Thursday, May 14, 2020

Very Brief Blog: More About Masks: Atul Gawande in New Yorker

In Los Angeles, on May 14, we woke up to news that we are required to wear masks when outdoors.  Prior, masks had been required when shopping (groceries, drugstores) but recommended outside when near people.   

Masks for the public in streets and parks been controversial nationally, with strong feelings on both sides.   This week there is a review by Atul Gawande in New Yorker (May 13, here.  I think this is open access if you click through enough subscription offers.)   

I have been suspicious of classic surgical-type masks (typically blue paper), because of the large spaces they usually leave at the sides.   Gawande notes these are actually specially-designed electrostatic fibers meant to try virus at high rates.   (I'm not sure if that grade of paper technology is also found in non-certified blue paper masks sold to the public, though).   

Gawande also quotes a preprint 8 page "evidence review" (not peer reviewed) by Howard et al. on mask value, here.  Howard et al. include a multi color chart which I think is actually relatively simple data modeling.    They assume that R=2.4 (transmittals per infected individual; bottom left corner), and they project transmittal rates if 0-100% of people wear masks which are 0-100% effective.   

For example, if 100% of people wore masks that were 50% effective, R=1.2, and similarly if 50% of people wore masks that were 100% effective.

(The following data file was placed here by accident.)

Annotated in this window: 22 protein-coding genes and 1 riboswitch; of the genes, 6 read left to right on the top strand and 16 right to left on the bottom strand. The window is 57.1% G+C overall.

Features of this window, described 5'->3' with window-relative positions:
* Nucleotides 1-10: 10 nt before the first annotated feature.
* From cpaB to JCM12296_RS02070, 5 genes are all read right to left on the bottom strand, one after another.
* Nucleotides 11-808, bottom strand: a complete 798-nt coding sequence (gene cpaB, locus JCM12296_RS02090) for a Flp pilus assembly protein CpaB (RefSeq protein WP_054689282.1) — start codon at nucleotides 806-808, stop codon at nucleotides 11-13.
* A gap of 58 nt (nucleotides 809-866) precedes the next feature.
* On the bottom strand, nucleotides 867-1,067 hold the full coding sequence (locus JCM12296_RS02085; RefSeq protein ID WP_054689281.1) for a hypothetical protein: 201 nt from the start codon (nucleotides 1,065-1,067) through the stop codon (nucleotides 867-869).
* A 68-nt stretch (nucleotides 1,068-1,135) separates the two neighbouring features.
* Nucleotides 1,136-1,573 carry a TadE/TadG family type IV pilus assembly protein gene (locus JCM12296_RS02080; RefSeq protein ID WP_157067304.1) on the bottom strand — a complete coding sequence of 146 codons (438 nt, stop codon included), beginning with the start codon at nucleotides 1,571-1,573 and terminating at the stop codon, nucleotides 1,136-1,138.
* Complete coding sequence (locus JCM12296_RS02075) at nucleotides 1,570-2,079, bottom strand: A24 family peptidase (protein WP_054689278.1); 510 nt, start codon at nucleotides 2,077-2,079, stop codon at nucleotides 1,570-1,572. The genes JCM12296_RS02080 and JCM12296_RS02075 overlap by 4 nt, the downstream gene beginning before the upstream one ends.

(This modeling and limit-modeling is not real data, but it can be helpful.  For example, I don't know what Anthony Fauci weighs, yet I can also be 100% sure it is more than 110 pounds and less than 180 pounds.   It would be great to know if the requirements for masks changed infection somewhere between [+20% to -20%], or alternately, somewhere between [-20% to -60%].)
Preprint Typesetting Watch

As far as I remember, a couple months ago, preprint articles at BioRxiv or MedRxiv were almost always very bare-bones affairs.   

A week ago I noticed a preprint (Kai et al) that was upping the typesetting quality of the preprint game (here).    

For my eye, the Howard et al. pre-print on mask efficiency pulls the preprint game another step higher, with quite elaborate typesetting.   See a screen shot of Howard et al., page 1, below.

Increasingly elaborate typesetting of un-reviewed preprints